Topographical Information-Based High-Order Functional Connectivity and Its Application in Abnormality Detection for Mild Cognitive Impairment

Han Zhang, Xiaobo Chen, Feng Shi, Gang Li, Minjeong Kim, Panteleimon Giannakopoulos, Sven Haller, Dinggang Shen

Research output: Contribution to journalArticlepeer-review

82 Citations (Scopus)


Temporal synchronization-based functional connectivity (FC) has long been used by the neuroscience community. However, topographical FC information may provide additional information to characterize the advanced relationship between two brain regions. Accordingly, we proposed a novel method, namely high-order functional connectivity (HOFC), to capture this second-level relationship using inter-regional resemblance of the FC topographical profiles. Specifically, HOFC first calculates an FC profile for each brain region, notably between the given brain region and other brain regions. Based on these FC profiles, a second layer of correlations is computed between all pairs of brain regions (i.e., correlation's correlation). On this basis, we generated an HOFC network, where "high-order" network properties were computed. We found that HOFC was discordant with the traditional FC in several links, indicating additional information being revealed by the new metrics. We applied HOFC to identify biomarkers for early detection of Alzheimer's disease by comparing 77 mild cognitive impairment patients with 89 healthy individuals (control group). Sensitivity in detection of group difference was consistently improved by ∼25% using HOFC compared to using FC. An HOFC network analysis also provided complementary information to an FC network analysis. For example, HOFC between olfactory and orbitofrontal cortices was found significantly reduced in patients, besides extensive alterations in HOFC network properties. In conclusion, our results showed promise in using HOFC to comprehensively map the human brain connectome.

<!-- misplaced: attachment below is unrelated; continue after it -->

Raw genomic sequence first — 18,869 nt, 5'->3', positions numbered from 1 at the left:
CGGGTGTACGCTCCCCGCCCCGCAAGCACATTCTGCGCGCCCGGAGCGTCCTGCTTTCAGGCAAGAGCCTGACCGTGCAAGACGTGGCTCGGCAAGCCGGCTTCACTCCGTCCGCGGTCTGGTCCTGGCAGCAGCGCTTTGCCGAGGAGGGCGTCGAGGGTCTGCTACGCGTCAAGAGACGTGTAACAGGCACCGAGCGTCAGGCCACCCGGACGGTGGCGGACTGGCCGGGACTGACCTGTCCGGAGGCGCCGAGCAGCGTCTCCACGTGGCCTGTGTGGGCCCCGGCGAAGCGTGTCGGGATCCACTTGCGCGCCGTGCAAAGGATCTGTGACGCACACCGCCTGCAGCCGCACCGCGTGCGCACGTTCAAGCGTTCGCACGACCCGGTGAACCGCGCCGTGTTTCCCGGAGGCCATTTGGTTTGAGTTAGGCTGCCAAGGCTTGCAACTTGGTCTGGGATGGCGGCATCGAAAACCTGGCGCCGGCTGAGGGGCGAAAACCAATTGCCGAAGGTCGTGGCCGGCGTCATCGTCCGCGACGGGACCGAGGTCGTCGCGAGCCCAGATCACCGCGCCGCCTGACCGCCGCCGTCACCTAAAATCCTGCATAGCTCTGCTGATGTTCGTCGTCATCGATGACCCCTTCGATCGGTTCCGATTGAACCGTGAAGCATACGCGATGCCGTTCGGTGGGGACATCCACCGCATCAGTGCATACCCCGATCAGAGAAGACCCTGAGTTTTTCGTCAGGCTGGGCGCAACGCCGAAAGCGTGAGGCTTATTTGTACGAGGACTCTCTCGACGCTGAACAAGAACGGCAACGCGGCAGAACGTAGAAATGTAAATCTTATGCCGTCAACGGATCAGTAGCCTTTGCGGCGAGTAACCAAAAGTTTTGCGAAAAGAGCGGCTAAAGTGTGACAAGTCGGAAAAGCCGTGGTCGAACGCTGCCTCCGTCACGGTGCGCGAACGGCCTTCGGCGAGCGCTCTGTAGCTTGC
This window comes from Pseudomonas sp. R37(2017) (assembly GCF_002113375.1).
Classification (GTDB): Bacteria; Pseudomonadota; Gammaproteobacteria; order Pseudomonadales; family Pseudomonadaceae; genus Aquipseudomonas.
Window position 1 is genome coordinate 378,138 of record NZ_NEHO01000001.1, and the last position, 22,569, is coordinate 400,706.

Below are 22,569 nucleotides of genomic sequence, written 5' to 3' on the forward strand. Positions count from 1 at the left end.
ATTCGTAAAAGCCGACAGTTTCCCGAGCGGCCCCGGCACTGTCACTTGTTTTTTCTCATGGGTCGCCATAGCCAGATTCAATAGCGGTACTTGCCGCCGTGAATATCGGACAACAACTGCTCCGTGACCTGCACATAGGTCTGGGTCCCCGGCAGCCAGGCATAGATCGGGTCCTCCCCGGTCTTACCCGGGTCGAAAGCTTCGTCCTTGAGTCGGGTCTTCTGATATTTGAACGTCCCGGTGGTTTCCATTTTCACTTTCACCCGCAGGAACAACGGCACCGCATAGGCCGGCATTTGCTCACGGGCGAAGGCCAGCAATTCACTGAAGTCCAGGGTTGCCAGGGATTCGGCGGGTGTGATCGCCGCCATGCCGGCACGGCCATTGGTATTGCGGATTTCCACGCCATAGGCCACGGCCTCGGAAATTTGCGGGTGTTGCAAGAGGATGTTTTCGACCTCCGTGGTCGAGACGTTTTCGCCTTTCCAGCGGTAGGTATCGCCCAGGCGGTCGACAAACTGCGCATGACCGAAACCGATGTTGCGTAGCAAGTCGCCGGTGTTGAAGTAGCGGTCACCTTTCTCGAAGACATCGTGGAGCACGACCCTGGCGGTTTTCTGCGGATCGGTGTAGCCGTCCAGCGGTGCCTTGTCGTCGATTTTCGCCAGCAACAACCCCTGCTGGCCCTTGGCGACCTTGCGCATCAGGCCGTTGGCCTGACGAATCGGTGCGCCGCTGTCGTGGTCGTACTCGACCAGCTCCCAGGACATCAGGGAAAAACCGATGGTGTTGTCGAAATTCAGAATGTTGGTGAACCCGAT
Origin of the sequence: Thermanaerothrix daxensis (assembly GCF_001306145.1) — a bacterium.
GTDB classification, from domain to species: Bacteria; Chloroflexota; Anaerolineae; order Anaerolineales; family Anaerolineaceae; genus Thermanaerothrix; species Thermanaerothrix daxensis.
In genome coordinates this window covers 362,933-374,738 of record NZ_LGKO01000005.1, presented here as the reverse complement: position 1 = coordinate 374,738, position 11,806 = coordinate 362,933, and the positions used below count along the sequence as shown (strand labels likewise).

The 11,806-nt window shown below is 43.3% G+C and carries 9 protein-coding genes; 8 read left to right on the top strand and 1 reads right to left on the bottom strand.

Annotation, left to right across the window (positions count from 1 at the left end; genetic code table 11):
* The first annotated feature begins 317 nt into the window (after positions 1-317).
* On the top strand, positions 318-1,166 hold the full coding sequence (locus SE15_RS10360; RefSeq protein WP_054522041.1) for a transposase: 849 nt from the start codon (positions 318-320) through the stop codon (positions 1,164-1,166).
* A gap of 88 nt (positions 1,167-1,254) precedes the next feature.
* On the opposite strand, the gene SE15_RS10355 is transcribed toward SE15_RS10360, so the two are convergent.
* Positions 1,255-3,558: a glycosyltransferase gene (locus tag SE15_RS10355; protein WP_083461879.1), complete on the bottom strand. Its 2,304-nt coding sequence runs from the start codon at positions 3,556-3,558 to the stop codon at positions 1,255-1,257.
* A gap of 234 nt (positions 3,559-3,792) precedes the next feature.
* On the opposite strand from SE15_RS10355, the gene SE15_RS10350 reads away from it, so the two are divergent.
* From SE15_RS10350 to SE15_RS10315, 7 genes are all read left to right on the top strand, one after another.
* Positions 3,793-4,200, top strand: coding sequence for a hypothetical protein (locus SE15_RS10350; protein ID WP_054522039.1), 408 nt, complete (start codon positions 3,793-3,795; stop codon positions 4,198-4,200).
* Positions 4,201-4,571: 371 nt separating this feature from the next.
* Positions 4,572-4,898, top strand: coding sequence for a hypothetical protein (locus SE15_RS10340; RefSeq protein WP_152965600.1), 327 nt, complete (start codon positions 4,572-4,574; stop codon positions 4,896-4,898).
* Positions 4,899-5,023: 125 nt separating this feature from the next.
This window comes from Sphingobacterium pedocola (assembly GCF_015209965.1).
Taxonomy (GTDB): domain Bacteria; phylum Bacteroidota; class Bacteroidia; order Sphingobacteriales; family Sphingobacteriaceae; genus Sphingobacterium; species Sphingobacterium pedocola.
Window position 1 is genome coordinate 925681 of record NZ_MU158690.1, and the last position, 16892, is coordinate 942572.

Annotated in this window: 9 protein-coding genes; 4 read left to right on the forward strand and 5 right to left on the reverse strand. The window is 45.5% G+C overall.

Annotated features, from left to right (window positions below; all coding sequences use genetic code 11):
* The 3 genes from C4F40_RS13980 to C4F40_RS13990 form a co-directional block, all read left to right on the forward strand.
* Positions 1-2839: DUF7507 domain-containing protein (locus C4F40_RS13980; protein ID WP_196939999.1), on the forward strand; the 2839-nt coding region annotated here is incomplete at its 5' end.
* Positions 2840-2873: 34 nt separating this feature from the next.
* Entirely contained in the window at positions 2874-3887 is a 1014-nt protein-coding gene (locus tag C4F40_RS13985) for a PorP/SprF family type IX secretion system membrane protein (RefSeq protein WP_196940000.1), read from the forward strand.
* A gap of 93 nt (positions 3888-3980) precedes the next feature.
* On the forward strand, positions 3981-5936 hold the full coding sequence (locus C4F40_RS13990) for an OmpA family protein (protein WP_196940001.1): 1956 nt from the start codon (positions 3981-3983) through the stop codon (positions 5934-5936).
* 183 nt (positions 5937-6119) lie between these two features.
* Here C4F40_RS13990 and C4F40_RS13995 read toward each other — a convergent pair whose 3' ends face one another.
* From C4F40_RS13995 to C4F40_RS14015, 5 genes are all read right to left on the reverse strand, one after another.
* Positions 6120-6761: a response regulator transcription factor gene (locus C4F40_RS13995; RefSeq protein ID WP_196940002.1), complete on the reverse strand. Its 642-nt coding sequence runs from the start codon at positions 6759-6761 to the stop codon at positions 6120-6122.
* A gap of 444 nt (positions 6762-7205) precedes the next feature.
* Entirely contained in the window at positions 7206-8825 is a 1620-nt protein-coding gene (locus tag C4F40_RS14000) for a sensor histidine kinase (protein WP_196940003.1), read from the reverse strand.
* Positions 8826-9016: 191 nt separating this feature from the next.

Original languageEnglish
Pages (from-to)1095-1112
Number of pages18
JournalJournal of Alzheimer's Disease
Issue number3
Publication statusPublished - 2016

Bibliographical note

Publisher Copyright:
© 2016-IOS Press and the authors. All rights reserved.


  • Alzheimer's disease
  • biomarker
  • early detection
  • functional connectivity
  • functional magnetic resonance imaging (fMRI)
  • high-order connectivity
  • mild cognitive impairment
  • resting state fMRI

ASJC Scopus subject areas

  • General Neuroscience
  • Clinical Psychology
  • Geriatrics and Gerontology
  • Psychiatry and Mental health


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